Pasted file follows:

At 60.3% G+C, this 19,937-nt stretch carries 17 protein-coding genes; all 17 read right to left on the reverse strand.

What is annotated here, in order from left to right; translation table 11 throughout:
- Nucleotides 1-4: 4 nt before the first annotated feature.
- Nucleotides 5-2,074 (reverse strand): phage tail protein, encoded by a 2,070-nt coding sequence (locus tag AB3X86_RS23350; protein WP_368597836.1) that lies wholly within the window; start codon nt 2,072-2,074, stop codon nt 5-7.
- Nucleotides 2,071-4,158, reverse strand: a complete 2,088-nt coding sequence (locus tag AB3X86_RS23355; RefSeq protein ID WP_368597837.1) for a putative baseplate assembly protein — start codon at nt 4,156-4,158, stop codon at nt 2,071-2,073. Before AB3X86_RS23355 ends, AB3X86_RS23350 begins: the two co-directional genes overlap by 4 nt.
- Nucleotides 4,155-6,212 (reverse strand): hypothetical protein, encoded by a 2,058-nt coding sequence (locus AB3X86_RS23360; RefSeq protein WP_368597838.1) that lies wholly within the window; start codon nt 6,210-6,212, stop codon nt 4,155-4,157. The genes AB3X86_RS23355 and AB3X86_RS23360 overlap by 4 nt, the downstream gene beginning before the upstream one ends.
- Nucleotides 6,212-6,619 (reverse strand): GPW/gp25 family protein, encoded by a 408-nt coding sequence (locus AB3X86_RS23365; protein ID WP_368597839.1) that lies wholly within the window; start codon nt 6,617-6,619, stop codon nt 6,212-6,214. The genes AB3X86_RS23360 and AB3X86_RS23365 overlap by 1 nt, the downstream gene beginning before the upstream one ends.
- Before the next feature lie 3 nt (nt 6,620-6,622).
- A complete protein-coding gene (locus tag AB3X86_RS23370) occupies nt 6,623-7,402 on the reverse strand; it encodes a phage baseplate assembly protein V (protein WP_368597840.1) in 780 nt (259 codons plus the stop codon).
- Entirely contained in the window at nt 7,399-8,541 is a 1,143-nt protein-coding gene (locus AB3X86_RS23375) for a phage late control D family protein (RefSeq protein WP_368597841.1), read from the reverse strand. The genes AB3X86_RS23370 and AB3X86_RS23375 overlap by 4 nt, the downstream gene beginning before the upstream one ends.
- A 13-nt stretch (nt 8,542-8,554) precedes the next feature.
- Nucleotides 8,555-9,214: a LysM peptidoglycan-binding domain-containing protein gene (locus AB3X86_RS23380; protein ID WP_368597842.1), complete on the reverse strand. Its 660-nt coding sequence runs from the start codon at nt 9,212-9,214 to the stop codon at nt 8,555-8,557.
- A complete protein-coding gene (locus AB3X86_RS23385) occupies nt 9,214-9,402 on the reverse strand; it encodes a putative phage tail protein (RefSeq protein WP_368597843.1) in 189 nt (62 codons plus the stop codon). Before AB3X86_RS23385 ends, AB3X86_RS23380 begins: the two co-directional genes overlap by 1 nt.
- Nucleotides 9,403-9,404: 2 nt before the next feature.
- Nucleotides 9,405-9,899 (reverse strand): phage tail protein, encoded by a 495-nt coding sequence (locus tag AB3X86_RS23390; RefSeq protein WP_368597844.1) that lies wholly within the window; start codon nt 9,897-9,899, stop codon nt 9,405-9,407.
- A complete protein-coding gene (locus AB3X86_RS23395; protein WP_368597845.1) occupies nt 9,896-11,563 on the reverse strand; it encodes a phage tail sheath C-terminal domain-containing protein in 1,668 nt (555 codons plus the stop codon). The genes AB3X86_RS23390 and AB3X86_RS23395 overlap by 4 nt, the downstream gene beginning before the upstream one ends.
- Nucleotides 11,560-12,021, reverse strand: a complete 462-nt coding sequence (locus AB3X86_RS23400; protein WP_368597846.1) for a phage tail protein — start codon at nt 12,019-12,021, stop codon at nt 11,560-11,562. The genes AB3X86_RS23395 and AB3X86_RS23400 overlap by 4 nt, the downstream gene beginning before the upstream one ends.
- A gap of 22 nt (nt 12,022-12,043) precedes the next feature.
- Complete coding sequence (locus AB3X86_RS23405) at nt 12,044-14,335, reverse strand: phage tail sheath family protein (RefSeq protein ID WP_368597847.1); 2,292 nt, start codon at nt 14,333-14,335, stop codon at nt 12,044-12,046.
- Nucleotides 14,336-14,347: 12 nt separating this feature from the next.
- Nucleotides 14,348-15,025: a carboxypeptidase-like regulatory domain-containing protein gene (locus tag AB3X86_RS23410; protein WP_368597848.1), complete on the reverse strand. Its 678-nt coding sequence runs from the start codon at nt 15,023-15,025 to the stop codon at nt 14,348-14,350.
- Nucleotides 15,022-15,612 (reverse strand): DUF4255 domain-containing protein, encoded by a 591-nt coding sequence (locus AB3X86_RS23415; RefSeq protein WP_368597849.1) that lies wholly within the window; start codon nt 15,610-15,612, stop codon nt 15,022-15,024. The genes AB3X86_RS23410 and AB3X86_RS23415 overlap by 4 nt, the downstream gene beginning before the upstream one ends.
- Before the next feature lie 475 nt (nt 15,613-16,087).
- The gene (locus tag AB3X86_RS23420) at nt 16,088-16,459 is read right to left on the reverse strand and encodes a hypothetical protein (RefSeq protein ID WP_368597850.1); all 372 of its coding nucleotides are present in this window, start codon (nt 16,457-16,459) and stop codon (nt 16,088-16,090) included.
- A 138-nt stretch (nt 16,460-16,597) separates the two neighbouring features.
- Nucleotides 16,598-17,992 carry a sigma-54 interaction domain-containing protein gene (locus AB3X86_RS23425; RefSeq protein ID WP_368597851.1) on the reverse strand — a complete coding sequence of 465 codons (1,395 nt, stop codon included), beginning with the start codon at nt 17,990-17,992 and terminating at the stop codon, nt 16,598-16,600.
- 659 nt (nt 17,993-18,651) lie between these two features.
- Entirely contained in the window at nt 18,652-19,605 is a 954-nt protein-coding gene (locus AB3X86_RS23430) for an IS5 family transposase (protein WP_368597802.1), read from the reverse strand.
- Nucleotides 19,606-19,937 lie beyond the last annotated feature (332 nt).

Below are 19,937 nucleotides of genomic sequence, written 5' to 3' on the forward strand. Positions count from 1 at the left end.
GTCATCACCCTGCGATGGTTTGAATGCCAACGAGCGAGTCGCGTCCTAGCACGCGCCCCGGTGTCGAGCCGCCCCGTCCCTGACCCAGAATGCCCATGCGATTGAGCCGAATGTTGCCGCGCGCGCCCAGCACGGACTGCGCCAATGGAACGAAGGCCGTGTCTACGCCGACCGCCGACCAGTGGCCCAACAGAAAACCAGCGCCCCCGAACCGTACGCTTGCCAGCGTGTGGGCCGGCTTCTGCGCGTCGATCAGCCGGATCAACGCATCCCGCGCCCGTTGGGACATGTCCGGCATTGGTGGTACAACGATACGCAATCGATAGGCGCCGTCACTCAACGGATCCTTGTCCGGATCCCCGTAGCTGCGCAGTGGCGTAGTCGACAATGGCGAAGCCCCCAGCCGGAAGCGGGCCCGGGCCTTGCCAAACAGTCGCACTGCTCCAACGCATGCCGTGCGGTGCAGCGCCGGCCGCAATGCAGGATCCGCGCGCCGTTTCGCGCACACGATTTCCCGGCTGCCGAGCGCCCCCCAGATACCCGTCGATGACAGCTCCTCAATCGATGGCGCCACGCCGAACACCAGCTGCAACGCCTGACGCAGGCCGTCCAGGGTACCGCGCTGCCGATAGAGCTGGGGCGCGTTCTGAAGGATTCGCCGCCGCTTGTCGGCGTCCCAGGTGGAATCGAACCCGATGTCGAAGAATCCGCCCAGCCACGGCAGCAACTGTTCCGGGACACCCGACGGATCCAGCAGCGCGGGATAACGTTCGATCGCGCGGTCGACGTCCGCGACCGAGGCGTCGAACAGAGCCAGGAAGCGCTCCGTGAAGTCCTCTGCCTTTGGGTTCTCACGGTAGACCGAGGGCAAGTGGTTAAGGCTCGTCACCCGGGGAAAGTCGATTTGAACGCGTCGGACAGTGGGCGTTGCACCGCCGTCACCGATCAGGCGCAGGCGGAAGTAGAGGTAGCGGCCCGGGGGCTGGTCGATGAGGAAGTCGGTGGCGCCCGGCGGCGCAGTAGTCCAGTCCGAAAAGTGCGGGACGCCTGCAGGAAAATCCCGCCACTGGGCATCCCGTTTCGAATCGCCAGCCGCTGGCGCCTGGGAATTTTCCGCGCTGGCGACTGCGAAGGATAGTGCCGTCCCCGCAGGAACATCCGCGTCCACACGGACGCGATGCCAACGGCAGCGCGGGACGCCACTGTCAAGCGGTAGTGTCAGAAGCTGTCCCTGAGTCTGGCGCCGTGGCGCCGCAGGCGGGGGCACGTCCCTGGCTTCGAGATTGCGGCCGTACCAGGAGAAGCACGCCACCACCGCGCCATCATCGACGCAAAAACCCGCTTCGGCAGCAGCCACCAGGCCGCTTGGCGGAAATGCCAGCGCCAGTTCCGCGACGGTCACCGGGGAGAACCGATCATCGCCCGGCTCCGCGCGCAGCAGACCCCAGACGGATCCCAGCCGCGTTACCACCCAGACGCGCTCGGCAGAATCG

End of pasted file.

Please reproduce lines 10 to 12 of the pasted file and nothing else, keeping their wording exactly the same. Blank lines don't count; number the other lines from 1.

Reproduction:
- Entirely contained in the window at nt 7,399-8,541 is a 1,143-nt protein-coding gene (locus AB3X86_RS23375) for a phage late control D family protein (RefSeq protein WP_368597841.1), read from the reverse strand. The genes AB3X86_RS23370 and AB3X86_RS23375 overlap by 4 nt, the downstream gene beginning before the upstream one ends.
- A 13-nt stretch (nt 8,542-8,554) precedes the next feature.
- Nucleotides 8,555-9,214: a LysM peptidoglycan-binding domain-containing protein gene (locus AB3X86_RS23380; protein ID WP_368597842.1), complete on the reverse strand. Its 660-nt coding sequence runs from the start codon at nt 9,212-9,214 to the stop codon at nt 8,555-8,557.